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Quirky, Witty 'Bruno Littlemore' Enthralls

"The Evolution of Bruno Littlemore" by Benjamin Hale (Twelve)

"The Evolution of Bruno Littlemore" is in stores now.
"The Evolution of Bruno Littlemore" is in stores now. By Caroline M. Trusty
By Leanna B. Ehrlich, Contributing Writer

“The least I can do,” famed primatologist Jane Goodall once said about her work with animals, “is speak out for those who cannot speak for themselves.” Benjamin Hale’s debut novel seems to have the same goal, with a twist—rather than speaking for the mute, Hale allows the mute to speak in his own words. Written as a sprawling memoir, the novel chronicles 25 years in the life of Bruno Littlemore, a talking chimpanzee—educated, artistic and a convicted murderer. He narrates his story from confinement, yet Hale’s intensely descriptive and ostentatious prose gives Bruno the only right he ever sought: humanity.

Researchers single out Bruno, born in the Lincoln Park Zoo in Chicago, Ill., for his uniquely human personality. He arrives at the University of Chicago to undergo years of exhibition and learning, all part of a series of experiments to test the limits of chimpanzee intelligence. He immediately falls in love with the young Dr. Lydia Littlemore, a unorthodox primatologist who questions conventional scientific methods and soon brings Bruno home with her. Raised by Lydia as an emotional replacement for her own stillborn son and dead husband, the two develop a deeply emotional, and eventually sexual, relationship.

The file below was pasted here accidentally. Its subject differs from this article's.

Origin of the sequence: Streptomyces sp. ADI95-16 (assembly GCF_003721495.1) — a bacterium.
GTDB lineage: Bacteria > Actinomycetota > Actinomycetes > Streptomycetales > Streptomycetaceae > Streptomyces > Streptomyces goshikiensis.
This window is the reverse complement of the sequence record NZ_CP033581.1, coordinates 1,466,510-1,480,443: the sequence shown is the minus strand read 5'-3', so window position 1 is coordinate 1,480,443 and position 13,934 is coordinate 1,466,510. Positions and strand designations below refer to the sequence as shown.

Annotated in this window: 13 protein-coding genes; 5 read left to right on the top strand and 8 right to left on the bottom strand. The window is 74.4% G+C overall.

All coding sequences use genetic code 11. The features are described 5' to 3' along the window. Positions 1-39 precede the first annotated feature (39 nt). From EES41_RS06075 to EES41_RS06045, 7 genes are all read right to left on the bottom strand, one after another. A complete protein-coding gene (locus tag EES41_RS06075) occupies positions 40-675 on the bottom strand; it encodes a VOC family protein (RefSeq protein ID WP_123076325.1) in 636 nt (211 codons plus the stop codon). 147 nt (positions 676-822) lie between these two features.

When sudden tragedy forces Bruno to live independently, he continues to explore the human condition from the unique perspective of an outsider. Bruno’s descriptions range from shockingly crude to heartbreakingly honest. His raw memoir, as Hale imagines it, explores the overlooked but central aspects of humanity that people take for granted—and one infinitely curious ape cannot.

Hale’s descriptions of ape life brim with metaphors for the human condition. As Bruno recalls about his mother, “She was born in the ghetto, a zoo-child of zoo-parents.”  In contrast, his Zaire-born father knew the freedom of the wild before his forceful introduction to captivity. His father even uses violence as an outlet for the post-traumatic stress disorder he developed after witnessing his parents’ murder in Zaire.

Hale throws out obscure topics and descriptions that, in the context of another novel, would be pretentious and unnecessary. But presented from the point of view of a self-educated, reflective chimpanzee, allusions to the Westermarck effect and ruminations on the existential nature of consciousness force the reader to accept Bruno’s humanity.

As Bruno’s emotions and mental faculties grow more human-like with the years, his outside appearance comes to mirror his inner ‘evolution.’ He eventually loses all his hair and undergoes rhinoplasty to obtain a human nose. Even before his nose job, Bruno’s hairless appearance and loquaciousness fool a 14-year-old girl into believing that he is a midget with birth defects. Here, Hale is even able to include a scathing critique of modern suburbia and selfish parenting. When Bruno meets this young, privileged and angry child actor, he cannot help but compare her life to his. “Little Emily had been sold into entertainment,” Bruno reflects, “just as I had been sold into science.”